Form 3520-A Foreign Trust Penalty
Foreign Trust Penalty Form 3520-A: The IRS has significantly increased enforcement of IRS offshore penalties. While the FBAR & FATCA are two of the more common foreign penalties you made have heard about, the number of people being penalized under Form 3520-A has increased exponentially.
That is because the IRS has taken to issuing automatic penalties against taxpayers we do not timely and accurately report their foreign trusts.
The form 5471 is another type of international information return that is receiving extensive penalty enforcement by the IRS.
We will summarize the Foreign Trust Penalty Form 3520-A.
IRS Form 3520-A Penalty
As Provided by the IRS:
The U.S. owner is subject to an initial penalty equal to the greater of $10,000 or 5% of the gross value of the portion of the trust’s assets treated as owned by the U.S. person at the close of that tax year if the foreign trust
“(a) fails to file a timely Form 3520-A, or
(b) does not furnish all of the information required by section 6048(b) or includes incorrect information. See section 6677(a) through (c).
If a foreign trust fails to file a Form 3520-A, the U.S. owner must complete and attach a substitute Form 3520-A to the U.S. owner’s Form 3520 by the due date of the U.S. owner’s Form 3520 (and not the due date for Form 3520-A) in order to avoid being subject to a penalty for the foreign trust’s failure to file a Form 3520-A.
For example, a substitute Form 3520-A that, to the best of the U.S. owner’s ability, is completed and attached to the U.S. owner’s Form 3520 by the due date for the Form 3520 (such as April 15 for the U.S. owners who are individuals) is considered timely filed.
The U.S. owner is subject to an additional separate penalty equal to the greater of $10,000 or 5% of the gross value of the portion of the trust’s assets treated as owned by the U.S. person at the close of that tax year if the U.S. owner (a) fails to file a timely Form 3520 (Part II), or (b) fails to furnish all of the information required by section 6048(b) or includes incorrect information. See section 6677(a) through (c) and the Instructions for Form 3520.
Additional penalties will be imposed if the noncompliance continues for more than 90 days after the IRS mails a notice of failure to comply with the required reporting. If the IRS can determine the gross value (defined later) of the portion of the trust’s assets treated as owned by the U.S. person at the close of the tax year, then the additional penalties will be reduced as necessary to assure that the aggregate amount of such penalties does not exceed the gross value of the trust. For more information, see section 6677.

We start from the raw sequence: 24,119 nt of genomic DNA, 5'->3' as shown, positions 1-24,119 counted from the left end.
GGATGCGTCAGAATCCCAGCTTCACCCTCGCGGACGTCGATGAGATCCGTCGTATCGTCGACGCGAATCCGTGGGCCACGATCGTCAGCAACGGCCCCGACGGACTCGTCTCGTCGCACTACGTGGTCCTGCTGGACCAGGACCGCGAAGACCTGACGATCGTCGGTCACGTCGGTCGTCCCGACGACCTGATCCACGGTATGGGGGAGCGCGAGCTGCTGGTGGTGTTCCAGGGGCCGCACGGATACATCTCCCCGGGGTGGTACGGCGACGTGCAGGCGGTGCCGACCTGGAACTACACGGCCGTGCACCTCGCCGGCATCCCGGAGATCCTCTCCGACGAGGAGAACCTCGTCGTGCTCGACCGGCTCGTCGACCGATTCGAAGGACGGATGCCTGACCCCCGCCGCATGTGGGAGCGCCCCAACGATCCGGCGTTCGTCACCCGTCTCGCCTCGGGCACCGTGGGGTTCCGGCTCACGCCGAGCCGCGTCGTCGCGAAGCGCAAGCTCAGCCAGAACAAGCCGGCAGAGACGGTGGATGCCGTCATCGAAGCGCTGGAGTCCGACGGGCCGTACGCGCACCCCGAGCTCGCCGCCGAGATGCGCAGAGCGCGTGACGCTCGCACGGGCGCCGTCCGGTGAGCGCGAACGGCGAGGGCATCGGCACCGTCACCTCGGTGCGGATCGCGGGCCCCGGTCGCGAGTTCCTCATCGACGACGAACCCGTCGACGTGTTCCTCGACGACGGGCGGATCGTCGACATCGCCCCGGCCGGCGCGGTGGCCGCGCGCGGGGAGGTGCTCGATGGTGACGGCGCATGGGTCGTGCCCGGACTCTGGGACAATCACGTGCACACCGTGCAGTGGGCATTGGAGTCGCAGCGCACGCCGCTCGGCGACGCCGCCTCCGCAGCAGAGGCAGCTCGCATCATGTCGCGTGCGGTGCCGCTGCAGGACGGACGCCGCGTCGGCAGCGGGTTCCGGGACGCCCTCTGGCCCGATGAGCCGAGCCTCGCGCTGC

Criminal penalties may be imposed under sections 7203, 7206, and 7207 for failure to file on time and for filing a false or fraudulent return. Note. If a U.S. owner of a foreign trust is subject to a penalty imposed under section 6662 for an underpayment of tax required to be shown on a return, then such penalty may be increased under section 6662(j) for any portion of an underpayment which is attributable to any transaction involving any asset with respect to which information was required to be provided on Form 3520-A. For more information about undisclosed foreign financial asset understatements, see section 6662(j).”
As further provided by the IRS:
“No penalties will be imposed if the taxpayer can demonstrate that the failure to comply with the reporting requirements was due to reasonable cause and not willful neglect.
Note. The fact that a foreign country would impose penalties for disclosing the required information is not reasonable cause. Similarly, reluctance on the part of a foreign fiduciary or provisions in the trust instrument that prevent the disclosure of required information is not reasonable cause. See section 6677(d) for more information.”
Foreign Gift, Trust, and Inheritance Tax Specialist Team
Our firm specializes exclusively in international tax, and specifically IRS offshore disclosure, including help clients with late reporting of Forms 3520 and 3520-A.
We are the “go-to” firm for other Attorneys, CPAs, Enrolled Agents, Accountants, and Financial Professionals across the globe. Our attorneys have worked with thousands of clients on offshore disclosure matters, including FATCA & FBAR.
Each case is led by a Board-Certified Tax Law Specialist with 20-years experience, and the entire matter (tax and legal) is handled by our team, in-house.
*Please beware of copycat tax and law firms misleading the public about their credentials and experience.
Less than 1% of Tax Attorneys Nationwide Are Certified Specialists
Our lead attorney is one of less than 350 Attorneys (out of more than 200,000 practicing California Attorneys) to earn the Certified Tax Law Specialist credential. The credential is awarded to less than 1% of Attorneys.
Recent Case Highlights
- We represented a client in an 8-figure disclosure that spanned 7 countries.
- We represented a high-net-worth client to facilitate a complex expatriation with offshore disclosure.
- We represented an overseas family with bringing multiple businesses & personal investments into U.S. tax and offshore compliance.
- We took over a case from a small firm that unsuccessfully submitted multiple clients to IRS Offshore Disclosure.
- We successfully completed several recent disclosures for clients with assets ranging from $50,000 – $7,000,000+.
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Generally, experienced attorneys in this field will have the following credentials/experience:
- 20-years experience as a practicing attorney
- Extensive litigation, high-stakes audit and trial experience
- Board Certified Tax Law Specialist credential
- Master’s of Tax Law (LL.M.)
- Dually Licensed as an EA (Enrolled Agent) or CPA
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